A Prairie Garden Journal 2005
One of the fonder memories most of us bring out of our childhood is that of trying to catch a butterfly. These colorful and intriguing insects have captivated children and gardeners alike for centuries. The interest and beauty of plants is certainly worth the effort of gardening, but with just a little more planning, your garden can also have the added interest of garden wildlife—none of which holds more fascination with the gardener than the butterfly.
Many butterflies can be found in Wyobraska gardens at various times throughout the spring, summer, and fall. Most butterflies visit our gardens as part of a migratory pattern that varies with each species, but several species are “native” to the region. You can definitely attract butterflies to your garden with a few design considerations and proper plant selection. Here are a few tips on how to attract these colorful and elusive creatures to your garden.
How to Create A Butterfly Garden
Locate the garden in a sunny area that is protected from wind.
Butterflies and most butterfly-attracting plants require bright sunshine.
Include host plants for larvae in the garden design.
Host plants provide food for caterpillars and lure female butterflies into the garden to lay eggs
Plant nectar-producing flowers.
Butterflies visit flowers in search of nectar, a sugary liquid, to eat. Many native butterflies seem to prefer purple, yellow, orange, and red colored flowers. Clusters of short, tubular flowers or flat-topped blooms provide the ideal shape for butterflies to easily land and feed.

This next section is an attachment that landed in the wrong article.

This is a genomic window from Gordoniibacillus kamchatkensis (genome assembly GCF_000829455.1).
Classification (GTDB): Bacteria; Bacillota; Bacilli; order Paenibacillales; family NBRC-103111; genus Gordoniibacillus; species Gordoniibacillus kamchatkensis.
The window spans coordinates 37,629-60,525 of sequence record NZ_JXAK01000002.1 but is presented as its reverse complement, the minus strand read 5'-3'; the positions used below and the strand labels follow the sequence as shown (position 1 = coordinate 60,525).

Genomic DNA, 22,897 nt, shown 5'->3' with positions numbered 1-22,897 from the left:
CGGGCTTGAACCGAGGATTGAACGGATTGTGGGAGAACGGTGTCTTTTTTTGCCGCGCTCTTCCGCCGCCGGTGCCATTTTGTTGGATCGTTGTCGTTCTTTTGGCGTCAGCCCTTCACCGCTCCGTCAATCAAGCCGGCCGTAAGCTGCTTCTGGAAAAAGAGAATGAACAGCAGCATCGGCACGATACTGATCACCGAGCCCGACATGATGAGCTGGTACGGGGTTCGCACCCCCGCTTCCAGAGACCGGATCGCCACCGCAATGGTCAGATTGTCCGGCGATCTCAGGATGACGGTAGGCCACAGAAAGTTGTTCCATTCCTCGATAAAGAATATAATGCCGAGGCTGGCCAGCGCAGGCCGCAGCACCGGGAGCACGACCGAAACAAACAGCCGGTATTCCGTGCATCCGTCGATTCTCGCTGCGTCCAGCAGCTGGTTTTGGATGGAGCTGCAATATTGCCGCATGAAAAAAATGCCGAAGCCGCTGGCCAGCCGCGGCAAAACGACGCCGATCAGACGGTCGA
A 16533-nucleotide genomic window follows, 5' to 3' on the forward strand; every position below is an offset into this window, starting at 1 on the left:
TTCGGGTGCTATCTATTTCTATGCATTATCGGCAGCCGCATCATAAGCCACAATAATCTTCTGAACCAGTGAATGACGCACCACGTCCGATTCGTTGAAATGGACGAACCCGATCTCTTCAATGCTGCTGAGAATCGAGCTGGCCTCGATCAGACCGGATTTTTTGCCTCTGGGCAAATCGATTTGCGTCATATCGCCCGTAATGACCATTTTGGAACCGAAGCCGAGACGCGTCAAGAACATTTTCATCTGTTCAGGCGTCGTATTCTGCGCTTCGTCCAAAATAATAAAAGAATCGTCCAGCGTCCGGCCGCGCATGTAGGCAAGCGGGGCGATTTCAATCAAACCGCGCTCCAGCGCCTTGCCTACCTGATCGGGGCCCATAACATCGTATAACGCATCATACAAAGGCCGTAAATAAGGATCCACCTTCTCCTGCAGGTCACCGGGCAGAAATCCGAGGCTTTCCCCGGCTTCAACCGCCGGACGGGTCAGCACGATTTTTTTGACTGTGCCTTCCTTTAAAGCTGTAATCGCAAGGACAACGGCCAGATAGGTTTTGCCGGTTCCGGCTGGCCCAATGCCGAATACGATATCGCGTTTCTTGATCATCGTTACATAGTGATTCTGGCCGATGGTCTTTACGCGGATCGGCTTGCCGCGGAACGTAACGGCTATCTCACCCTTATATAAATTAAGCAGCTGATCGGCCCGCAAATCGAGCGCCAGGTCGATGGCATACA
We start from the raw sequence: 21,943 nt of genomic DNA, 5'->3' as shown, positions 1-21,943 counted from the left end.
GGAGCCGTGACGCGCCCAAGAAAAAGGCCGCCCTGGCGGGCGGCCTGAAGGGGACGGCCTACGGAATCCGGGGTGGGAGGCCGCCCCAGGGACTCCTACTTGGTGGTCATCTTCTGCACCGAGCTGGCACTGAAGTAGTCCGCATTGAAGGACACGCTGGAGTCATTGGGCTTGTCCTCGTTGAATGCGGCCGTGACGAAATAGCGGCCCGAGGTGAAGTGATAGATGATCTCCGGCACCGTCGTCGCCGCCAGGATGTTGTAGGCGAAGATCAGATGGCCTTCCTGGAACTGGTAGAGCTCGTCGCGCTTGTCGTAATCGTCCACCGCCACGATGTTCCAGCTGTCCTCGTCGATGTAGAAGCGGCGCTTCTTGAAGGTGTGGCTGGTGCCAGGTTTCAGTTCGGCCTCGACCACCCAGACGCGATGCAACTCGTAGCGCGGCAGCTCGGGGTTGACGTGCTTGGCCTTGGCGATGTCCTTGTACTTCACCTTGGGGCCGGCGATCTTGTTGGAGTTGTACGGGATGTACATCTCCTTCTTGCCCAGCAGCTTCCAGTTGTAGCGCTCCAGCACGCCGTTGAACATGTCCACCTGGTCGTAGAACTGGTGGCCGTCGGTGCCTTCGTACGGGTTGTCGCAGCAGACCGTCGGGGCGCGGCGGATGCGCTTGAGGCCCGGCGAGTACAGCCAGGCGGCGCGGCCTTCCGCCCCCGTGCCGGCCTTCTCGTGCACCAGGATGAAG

Use large groupings of flowers in your garden design.
Butterflies are first attracted to flowers by their color. Groups of flowers are easier for butterflies to locate than isolated plants.
Plan for continuous bloom throughout the growing season.
Butterflies are active from early Spring through late Fall. Plant a selection of flowers that will provide nectar throughout the entire growing season. (See list)
Include damp areas or shallow puddles in the garden.
Certain kinds of butterflies (mostly males) often are seen on moist sand or mud at the edge of puddles of water near where they feed. The function of these “mud-puddle clubs” is not fully understood, but it is thought that the water contains dissolved minerals needed by the insects.
Place flat stones in the garden.
Butterflies often perch on stones, bare soil, or vegetation, spread their wings, and bask in the sun. This raises their body temperature so they are able to fly and remain active.
Do not use pesticides in or near your butterfly garden.
Most traditional garden pesticides are toxic to butterflies. Most garden insecticides can kill the caterpillar stages of the insects. Adult butterflies can also be killed be resting on insecticide-treated plants.
Butterflies Common to Western Nebraska and Eastern Wyoming
Host Plants for Laying Eggs and Caterpillar Food
Green ash (tree)
Nectar Plants to Attract Adult Butterflies
Butterfly Bush (Buddlei)
Butterflies common to western Nebraska and eastern Wyoming
European cabbage butterfly
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